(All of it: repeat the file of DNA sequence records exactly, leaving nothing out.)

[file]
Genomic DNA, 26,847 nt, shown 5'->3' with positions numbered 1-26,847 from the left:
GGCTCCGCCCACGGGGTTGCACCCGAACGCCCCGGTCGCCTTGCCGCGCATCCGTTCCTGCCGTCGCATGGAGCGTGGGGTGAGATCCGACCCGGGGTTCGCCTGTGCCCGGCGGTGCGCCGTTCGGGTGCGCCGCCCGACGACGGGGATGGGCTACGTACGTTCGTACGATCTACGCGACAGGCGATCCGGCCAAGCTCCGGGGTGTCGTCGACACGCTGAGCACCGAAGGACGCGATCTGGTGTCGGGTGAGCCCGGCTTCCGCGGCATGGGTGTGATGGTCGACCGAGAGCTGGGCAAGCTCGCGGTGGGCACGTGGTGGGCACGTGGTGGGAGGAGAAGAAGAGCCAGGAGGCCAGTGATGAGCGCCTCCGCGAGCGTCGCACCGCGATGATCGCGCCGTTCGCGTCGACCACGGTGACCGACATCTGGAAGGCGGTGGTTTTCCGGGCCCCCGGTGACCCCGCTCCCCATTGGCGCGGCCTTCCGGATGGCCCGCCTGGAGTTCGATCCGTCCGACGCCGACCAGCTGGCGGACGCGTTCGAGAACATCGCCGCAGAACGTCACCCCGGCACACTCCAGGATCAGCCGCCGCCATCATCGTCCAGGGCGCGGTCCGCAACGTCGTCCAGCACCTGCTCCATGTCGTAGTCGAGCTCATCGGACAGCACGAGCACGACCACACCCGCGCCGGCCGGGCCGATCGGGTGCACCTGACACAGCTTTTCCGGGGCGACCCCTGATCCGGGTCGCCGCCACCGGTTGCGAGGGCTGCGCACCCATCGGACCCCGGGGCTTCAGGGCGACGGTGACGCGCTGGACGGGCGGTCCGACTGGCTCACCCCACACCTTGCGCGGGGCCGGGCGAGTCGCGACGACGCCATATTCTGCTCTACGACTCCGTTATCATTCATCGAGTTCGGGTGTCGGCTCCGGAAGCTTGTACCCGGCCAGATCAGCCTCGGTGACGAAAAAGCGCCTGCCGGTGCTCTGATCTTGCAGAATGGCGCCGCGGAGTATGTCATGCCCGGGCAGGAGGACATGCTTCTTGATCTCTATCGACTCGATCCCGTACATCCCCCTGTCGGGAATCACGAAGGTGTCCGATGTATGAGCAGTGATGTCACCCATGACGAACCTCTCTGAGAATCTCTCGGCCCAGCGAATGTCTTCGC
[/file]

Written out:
Genomic DNA, 26,847 nt, shown 5'->3' with positions numbered 1-26,847 from the left:
GGCTCCGCCCACGGGGTTGCACCCGAACGCCCCGGTCGCCTTGCCGCGCATCCGTTCCTGCCGTCGCATGGAGCGTGGGGTGAGATCCGACCCGGGGTTCGCCTGTGCCCGGCGGTGCGCCGTTCGGGTGCGCCGCCCGACGACGGGGATGGGCTACGTACGTTCGTACGATCTACGCGACAGGCGATCCGGCCAAGCTCCGGGGTGTCGTCGACACGCTGAGCACCGAAGGACGCGATCTGGTGTCGGGTGAGCCCGGCTTCCGCGGCATGGGTGTGATGGTCGACCGAGAGCTGGGCAAGCTCGCGGTGGGCACGTGGTGGGCACGTGGTGGGAGGAGAAGAAGAGCCAGGAGGCCAGTGATGAGCGCCTCCGCGAGCGTCGCACCGCGATGATCGCGCCGTTCGCGTCGACCACGGTGACCGACATCTGGAAGGCGGTGGTTTTCCGGGCCCCCGGTGACCCCGCTCCCCATTGGCGCGGCCTTCCGGATGGCCCGCCTGGAGTTCGATCCGTCCGACGCCGACCAGCTGGCGGACGCGTTCGAGAACATCGCCGCAGAACGTCACCCCGGCACACTCCAGGATCAGCCGCCGCCATCATCGTCCAGGGCGCGGTCCGCAACGTCGTCCAGCACCTGCTCCATGTCGTAGTCGAGCTCATCGGACAGCACGAGCACGACCACACCCGCGCCGGCCGGGCCGATCGGGTGCACCTGACACAGCTTTTCCGGGGCGACCCCTGATCCGGGTCGCCGCCACCGGTTGCGAGGGCTGCGCACCCATCGGACCCCGGGGCTTCAGGGCGACGGTGACGCGCTGGACGGGCGGTCCGACTGGCTCACCCCACACCTTGCGCGGGGCCGGGCGAGTCGCGACGACGCCATATTCTGCTCTACGACTCCGTTATCATTCATCGAGTTCGGGTGTCGGCTCCGGAAGCTTGTACCCGGCCAGATCAGCCTCGGTGACGAAAAAGCGCCTGCCGGTGCTCTGATCTTGCAGAATGGCGCCGCGGAGTATGTCATGCCCGGGCAGGAGGACATGCTTCTTGATCTCTATCGACTCGATCCCGTACATCCCCCTGTCGGGAATCACGAAGGTGTCCGATGTATGAGCAGTGATGTCACCCATGACGAACCTCTCTGAGAATCTCTCGGCCCAGCGAATGTCTTCGC